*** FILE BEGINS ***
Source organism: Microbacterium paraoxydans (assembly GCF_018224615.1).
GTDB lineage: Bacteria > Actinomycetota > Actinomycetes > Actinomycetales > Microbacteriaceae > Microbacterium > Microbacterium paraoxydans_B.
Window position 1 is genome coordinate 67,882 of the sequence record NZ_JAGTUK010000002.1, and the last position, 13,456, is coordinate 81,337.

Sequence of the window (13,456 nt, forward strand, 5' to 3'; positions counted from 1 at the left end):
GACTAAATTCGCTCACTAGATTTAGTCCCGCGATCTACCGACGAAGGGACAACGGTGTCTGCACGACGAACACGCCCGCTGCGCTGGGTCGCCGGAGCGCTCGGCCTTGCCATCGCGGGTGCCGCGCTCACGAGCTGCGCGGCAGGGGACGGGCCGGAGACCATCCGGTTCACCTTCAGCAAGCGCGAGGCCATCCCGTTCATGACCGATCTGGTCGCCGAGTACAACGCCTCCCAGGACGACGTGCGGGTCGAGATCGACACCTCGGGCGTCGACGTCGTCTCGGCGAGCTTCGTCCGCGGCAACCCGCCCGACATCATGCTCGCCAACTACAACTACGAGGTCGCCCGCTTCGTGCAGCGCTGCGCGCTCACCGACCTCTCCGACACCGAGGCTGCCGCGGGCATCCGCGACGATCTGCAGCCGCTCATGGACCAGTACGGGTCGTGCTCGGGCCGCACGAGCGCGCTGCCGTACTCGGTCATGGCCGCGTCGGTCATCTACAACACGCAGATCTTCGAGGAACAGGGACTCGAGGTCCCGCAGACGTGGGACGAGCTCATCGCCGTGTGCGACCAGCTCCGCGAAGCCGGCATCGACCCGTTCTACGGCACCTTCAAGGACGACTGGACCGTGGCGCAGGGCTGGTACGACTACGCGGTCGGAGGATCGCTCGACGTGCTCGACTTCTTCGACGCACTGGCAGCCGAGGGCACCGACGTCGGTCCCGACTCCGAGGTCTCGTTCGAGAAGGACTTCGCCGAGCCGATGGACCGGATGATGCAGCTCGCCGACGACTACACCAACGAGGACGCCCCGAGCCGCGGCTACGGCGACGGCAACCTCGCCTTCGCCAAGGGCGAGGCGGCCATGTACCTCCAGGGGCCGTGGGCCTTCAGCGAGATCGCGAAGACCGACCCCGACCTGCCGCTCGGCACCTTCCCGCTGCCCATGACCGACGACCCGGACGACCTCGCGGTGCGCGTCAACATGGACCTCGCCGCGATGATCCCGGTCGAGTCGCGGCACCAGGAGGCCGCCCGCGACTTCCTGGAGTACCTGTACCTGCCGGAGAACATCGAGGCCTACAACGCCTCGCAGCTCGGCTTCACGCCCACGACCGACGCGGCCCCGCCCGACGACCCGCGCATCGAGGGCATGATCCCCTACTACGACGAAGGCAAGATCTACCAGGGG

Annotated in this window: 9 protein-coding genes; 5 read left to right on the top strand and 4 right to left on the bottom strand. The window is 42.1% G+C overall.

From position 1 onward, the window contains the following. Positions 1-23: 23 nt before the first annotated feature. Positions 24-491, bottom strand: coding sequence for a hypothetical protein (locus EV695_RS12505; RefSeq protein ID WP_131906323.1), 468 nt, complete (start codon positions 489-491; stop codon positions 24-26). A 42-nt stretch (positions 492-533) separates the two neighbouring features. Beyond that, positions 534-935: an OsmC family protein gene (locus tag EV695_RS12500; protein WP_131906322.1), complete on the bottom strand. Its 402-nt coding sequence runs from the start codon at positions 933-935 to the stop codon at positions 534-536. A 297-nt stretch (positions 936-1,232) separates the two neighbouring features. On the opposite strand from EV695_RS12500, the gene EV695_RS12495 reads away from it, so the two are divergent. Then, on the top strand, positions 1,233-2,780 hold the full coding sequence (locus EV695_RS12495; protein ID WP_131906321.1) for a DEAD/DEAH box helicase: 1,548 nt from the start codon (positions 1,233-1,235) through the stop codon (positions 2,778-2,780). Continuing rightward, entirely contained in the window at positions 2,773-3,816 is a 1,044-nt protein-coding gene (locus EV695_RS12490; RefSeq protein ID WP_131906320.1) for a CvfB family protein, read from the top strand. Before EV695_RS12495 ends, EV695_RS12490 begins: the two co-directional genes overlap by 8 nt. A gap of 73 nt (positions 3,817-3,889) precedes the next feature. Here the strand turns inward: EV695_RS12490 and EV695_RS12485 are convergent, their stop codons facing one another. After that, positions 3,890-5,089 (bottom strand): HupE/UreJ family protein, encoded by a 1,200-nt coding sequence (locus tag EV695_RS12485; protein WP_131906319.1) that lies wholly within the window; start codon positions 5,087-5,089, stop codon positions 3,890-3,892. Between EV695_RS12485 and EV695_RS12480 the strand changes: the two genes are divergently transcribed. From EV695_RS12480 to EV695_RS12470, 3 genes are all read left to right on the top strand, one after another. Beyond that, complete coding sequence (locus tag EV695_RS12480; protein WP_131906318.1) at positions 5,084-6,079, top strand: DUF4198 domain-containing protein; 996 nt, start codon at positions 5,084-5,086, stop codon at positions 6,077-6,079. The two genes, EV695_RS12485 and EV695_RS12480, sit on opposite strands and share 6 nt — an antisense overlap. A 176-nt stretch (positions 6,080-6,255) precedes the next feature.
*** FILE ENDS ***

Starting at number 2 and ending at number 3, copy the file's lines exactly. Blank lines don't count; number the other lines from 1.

GTDB lineage: Bacteria > Actinomycetota > Actinomycetes > Actinomycetales > Microbacteriaceae > Microbacterium > Microbacterium paraoxydans_B.
Window position 1 is genome coordinate 67,882 of the sequence record NZ_JAGTUK010000002.1, and the last position, 13,456, is coordinate 81,337.